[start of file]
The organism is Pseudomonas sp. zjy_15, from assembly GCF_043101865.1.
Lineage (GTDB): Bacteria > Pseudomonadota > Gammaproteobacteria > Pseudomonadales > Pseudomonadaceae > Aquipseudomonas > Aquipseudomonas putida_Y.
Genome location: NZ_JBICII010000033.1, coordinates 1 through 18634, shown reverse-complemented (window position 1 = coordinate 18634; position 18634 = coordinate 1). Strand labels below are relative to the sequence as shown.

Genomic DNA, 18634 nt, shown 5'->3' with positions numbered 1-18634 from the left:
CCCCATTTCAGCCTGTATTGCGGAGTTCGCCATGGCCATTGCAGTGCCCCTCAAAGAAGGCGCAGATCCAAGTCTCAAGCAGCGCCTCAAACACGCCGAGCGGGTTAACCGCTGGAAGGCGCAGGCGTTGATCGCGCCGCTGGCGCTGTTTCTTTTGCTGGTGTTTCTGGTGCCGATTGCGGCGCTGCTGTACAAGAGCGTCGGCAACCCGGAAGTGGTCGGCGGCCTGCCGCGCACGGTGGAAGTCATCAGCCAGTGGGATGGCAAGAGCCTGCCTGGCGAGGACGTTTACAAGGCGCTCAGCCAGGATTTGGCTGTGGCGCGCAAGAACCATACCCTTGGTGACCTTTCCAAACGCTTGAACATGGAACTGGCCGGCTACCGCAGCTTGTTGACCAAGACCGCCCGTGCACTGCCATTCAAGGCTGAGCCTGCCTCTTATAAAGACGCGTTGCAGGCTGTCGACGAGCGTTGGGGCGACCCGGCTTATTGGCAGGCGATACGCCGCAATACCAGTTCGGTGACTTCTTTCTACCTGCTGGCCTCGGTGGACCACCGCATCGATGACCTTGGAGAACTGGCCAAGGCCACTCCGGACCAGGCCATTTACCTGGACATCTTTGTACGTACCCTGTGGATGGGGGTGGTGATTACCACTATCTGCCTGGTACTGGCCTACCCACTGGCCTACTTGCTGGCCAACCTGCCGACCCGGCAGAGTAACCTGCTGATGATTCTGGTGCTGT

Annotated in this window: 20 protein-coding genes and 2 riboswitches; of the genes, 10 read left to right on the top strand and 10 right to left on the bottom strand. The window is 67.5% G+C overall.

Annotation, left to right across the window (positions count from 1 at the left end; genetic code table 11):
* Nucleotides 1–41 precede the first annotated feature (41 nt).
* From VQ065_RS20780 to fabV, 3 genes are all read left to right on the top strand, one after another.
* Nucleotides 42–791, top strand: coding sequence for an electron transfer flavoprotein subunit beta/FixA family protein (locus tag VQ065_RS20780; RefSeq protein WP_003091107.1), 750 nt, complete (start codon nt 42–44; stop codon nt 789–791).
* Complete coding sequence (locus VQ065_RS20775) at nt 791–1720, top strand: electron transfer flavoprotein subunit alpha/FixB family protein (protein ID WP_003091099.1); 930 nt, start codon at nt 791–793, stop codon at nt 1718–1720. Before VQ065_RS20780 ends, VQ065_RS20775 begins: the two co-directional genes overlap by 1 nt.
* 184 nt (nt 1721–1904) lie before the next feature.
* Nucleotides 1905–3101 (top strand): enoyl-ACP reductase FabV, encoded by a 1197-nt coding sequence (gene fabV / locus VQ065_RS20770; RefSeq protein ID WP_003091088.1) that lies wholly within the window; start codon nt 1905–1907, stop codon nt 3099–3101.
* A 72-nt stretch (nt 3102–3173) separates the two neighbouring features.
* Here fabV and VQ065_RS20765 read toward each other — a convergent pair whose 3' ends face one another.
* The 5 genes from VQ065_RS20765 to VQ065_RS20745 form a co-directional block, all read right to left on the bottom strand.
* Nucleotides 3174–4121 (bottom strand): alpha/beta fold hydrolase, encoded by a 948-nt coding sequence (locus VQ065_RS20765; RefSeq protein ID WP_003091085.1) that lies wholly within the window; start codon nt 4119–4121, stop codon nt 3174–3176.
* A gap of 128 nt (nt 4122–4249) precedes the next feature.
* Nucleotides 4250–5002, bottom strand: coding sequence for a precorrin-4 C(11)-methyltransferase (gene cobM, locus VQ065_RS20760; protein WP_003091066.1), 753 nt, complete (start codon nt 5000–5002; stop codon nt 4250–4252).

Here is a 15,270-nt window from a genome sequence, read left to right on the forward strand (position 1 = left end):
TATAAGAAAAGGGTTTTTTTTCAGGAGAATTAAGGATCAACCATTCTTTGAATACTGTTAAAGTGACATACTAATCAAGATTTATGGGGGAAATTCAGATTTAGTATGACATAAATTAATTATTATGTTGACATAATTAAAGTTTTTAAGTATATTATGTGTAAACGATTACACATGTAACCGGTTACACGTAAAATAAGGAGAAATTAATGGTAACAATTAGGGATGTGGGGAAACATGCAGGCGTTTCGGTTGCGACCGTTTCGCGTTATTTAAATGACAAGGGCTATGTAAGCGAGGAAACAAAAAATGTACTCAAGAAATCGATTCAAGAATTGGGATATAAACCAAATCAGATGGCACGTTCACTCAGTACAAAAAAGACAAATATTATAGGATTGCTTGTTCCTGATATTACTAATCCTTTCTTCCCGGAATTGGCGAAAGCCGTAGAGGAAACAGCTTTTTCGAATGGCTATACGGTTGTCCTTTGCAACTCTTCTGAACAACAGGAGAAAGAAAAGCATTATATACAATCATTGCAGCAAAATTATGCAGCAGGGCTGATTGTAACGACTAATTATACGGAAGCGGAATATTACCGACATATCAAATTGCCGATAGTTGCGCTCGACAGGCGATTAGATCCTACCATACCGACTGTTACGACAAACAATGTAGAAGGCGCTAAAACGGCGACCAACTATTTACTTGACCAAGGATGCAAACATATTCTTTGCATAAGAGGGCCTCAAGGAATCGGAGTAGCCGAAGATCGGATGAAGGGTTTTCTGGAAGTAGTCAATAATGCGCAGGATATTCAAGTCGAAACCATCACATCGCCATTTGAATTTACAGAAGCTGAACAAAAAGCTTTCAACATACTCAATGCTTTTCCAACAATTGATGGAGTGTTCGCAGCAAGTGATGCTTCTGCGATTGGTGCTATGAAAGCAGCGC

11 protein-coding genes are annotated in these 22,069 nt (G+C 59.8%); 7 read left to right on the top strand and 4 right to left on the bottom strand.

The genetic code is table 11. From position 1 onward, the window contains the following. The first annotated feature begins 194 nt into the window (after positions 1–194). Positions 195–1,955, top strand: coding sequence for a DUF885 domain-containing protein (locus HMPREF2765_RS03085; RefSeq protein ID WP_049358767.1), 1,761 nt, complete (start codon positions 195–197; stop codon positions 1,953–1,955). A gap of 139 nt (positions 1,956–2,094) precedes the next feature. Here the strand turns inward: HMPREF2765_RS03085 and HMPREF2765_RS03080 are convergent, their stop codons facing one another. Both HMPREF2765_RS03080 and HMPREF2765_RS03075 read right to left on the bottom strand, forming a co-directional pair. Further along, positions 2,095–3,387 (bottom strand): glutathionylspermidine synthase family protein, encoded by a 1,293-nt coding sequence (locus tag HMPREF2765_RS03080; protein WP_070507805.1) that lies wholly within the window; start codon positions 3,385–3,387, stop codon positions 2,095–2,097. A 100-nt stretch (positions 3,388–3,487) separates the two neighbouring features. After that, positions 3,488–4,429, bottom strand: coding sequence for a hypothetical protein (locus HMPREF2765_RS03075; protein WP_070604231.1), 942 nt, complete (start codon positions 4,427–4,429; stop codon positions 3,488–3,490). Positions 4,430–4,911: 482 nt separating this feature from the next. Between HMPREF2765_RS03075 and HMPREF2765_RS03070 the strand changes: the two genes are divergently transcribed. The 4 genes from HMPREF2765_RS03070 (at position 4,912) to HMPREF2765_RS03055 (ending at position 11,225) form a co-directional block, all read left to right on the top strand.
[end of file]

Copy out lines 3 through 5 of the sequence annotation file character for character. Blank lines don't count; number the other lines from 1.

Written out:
Genome location: NZ_JBICII010000033.1, coordinates 1 through 18634, shown reverse-complemented (window position 1 = coordinate 18634; position 18634 = coordinate 1). Strand labels below are relative to the sequence as shown.

Genomic DNA, 18634 nt, shown 5'->3' with positions numbered 1-18634 from the left:
CCCCATTTCAGCCTGTATTGCGGAGTTCGCCATGGCCATTGCAGTGCCCCTCAAAGAAGGCGCAGATCCAAGTCTCAAGCAGCGCCTCAAACACGCCGAGCGGGTTAACCGCTGGAAGGCGCAGGCGTTGATCGCGCCGCTGGCGCTGTTTCTTTTGCTGGTGTTTCTGGTGCCGATTGCGGCGCTGCTGTACAAGAGCGTCGGCAACCCGGAAGTGGTCGGCGGCCTGCCGCGCACGGTGGAAGTCATCAGCCAGTGGGATGGCAAGAGCCTGCCTGGCGAGGACGTTTACAAGGCGCTCAGCCAGGATTTGGCTGTGGCGCGCAAGAACCATACCCTTGGTGACCTTTCCAAACGCTTGAACATGGAACTGGCCGGCTACCGCAGCTTGTTGACCAAGACCGCCCGTGCACTGCCATTCAAGGCTGAGCCTGCCTCTTATAAAGACGCGTTGCAGGCTGTCGACGAGCGTTGGGGCGACCCGGCTTATTGGCAGGCGATACGCCGCAATACCAGTTCGGTGACTTCTTTCTACCTGCTGGCCTCGGTGGACCACCGCATCGATGACCTTGGAGAACTGGCCAAGGCCACTCCGGACCAGGCCATTTACCTGGACATCTTTGTACGTACCCTGTGGATGGGGGTGGTGATTACCACTATCTGCCTGGTACTGGCCTACCCACTGGCCTACTTGCTGGCCAACCTGCCGACCCGGCAGAGTAACCTGCTGATGATTCTGGTGCTGT